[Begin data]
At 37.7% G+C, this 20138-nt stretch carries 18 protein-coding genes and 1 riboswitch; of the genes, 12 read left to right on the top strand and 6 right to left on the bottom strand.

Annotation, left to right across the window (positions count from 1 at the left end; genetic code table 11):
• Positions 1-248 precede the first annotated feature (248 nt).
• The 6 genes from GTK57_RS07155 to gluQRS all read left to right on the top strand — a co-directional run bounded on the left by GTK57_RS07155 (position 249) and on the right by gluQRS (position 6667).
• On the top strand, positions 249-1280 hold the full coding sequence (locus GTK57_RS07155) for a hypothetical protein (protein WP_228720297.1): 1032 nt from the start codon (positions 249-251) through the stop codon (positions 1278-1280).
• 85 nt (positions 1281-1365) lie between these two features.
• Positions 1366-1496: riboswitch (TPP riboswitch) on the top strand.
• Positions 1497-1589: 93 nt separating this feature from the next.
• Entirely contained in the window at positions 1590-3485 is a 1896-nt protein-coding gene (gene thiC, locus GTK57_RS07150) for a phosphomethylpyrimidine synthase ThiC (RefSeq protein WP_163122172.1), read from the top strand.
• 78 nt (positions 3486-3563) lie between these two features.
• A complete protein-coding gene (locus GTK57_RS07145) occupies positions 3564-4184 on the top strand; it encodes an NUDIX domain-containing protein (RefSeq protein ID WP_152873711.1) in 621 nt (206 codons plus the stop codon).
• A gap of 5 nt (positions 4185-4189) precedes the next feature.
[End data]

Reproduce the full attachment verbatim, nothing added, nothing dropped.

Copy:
At 37.7% G+C, this 20138-nt stretch carries 18 protein-coding genes and 1 riboswitch; of the genes, 12 read left to right on the top strand and 6 right to left on the bottom strand.

Annotation, left to right across the window (positions count from 1 at the left end; genetic code table 11):
• Positions 1-248 precede the first annotated feature (248 nt).
• The 6 genes from GTK57_RS07155 to gluQRS all read left to right on the top strand — a co-directional run bounded on the left by GTK57_RS07155 (position 249) and on the right by gluQRS (position 6667).
• On the top strand, positions 249-1280 hold the full coding sequence (locus GTK57_RS07155) for a hypothetical protein (protein WP_228720297.1): 1032 nt from the start codon (positions 249-251) through the stop codon (positions 1278-1280).
• 85 nt (positions 1281-1365) lie between these two features.
• Positions 1366-1496: riboswitch (TPP riboswitch) on the top strand.
• Positions 1497-1589: 93 nt separating this feature from the next.
• Entirely contained in the window at positions 1590-3485 is a 1896-nt protein-coding gene (gene thiC, locus GTK57_RS07150) for a phosphomethylpyrimidine synthase ThiC (RefSeq protein WP_163122172.1), read from the top strand.
• 78 nt (positions 3486-3563) lie between these two features.
• A complete protein-coding gene (locus GTK57_RS07145) occupies positions 3564-4184 on the top strand; it encodes an NUDIX domain-containing protein (RefSeq protein ID WP_152873711.1) in 621 nt (206 codons plus the stop codon).
• A gap of 5 nt (positions 4185-4189) precedes the next feature.